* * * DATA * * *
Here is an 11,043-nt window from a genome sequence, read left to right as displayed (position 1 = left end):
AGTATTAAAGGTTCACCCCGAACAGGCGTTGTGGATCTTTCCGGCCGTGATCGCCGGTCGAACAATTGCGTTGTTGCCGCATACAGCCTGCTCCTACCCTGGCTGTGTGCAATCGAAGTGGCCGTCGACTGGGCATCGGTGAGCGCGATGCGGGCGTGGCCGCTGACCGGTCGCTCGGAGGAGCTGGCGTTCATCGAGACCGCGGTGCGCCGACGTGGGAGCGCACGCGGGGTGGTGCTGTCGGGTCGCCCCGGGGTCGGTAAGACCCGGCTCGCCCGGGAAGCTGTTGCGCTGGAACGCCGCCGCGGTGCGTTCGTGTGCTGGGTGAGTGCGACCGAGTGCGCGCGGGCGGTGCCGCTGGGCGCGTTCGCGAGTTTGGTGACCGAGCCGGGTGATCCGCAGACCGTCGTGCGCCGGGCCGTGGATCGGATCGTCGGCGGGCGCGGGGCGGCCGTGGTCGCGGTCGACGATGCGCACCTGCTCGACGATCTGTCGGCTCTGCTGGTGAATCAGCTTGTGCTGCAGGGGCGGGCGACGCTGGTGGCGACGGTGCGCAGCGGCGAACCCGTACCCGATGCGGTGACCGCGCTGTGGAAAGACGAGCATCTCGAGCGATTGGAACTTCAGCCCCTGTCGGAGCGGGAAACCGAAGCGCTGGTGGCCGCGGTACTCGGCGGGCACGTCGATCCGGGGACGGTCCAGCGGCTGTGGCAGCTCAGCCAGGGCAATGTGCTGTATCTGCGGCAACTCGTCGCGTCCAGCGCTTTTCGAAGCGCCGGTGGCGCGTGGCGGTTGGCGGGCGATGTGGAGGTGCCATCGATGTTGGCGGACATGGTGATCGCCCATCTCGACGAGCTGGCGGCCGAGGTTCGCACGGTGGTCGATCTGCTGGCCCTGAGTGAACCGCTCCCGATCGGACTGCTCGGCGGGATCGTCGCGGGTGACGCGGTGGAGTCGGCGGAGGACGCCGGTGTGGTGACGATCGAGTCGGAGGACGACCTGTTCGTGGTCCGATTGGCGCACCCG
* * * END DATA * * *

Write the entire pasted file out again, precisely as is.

Here is an 11,043-nt window from a genome sequence, read left to right as displayed (position 1 = left end):
AGTATTAAAGGTTCACCCCGAACAGGCGTTGTGGATCTTTCCGGCCGTGATCGCCGGTCGAACAATTGCGTTGTTGCCGCATACAGCCTGCTCCTACCCTGGCTGTGTGCAATCGAAGTGGCCGTCGACTGGGCATCGGTGAGCGCGATGCGGGCGTGGCCGCTGACCGGTCGCTCGGAGGAGCTGGCGTTCATCGAGACCGCGGTGCGCCGACGTGGGAGCGCACGCGGGGTGGTGCTGTCGGGTCGCCCCGGGGTCGGTAAGACCCGGCTCGCCCGGGAAGCTGTTGCGCTGGAACGCCGCCGCGGTGCGTTCGTGTGCTGGGTGAGTGCGACCGAGTGCGCGCGGGCGGTGCCGCTGGGCGCGTTCGCGAGTTTGGTGACCGAGCCGGGTGATCCGCAGACCGTCGTGCGCCGGGCCGTGGATCGGATCGTCGGCGGGCGCGGGGCGGCCGTGGTCGCGGTCGACGATGCGCACCTGCTCGACGATCTGTCGGCTCTGCTGGTGAATCAGCTTGTGCTGCAGGGGCGGGCGACGCTGGTGGCGACGGTGCGCAGCGGCGAACCCGTACCCGATGCGGTGACCGCGCTGTGGAAAGACGAGCATCTCGAGCGATTGGAACTTCAGCCCCTGTCGGAGCGGGAAACCGAAGCGCTGGTGGCCGCGGTACTCGGCGGGCACGTCGATCCGGGGACGGTCCAGCGGCTGTGGCAGCTCAGCCAGGGCAATGTGCTGTATCTGCGGCAACTCGTCGCGTCCAGCGCTTTTCGAAGCGCCGGTGGCGCGTGGCGGTTGGCGGGCGATGTGGAGGTGCCATCGATGTTGGCGGACATGGTGATCGCCCATCTCGACGAGCTGGCGGCCGAGGTTCGCACGGTGGTCGATCTGCTGGCCCTGAGTGAACCGCTCCCGATCGGACTGCTCGGCGGGATCGTCGCGGGTGACGCGGTGGAGTCGGCGGAGGACGCCGGTGTGGTGACGATCGAGTCGGAGGACGACCTGTTCGTGGTCCGATTGGCGCACCCG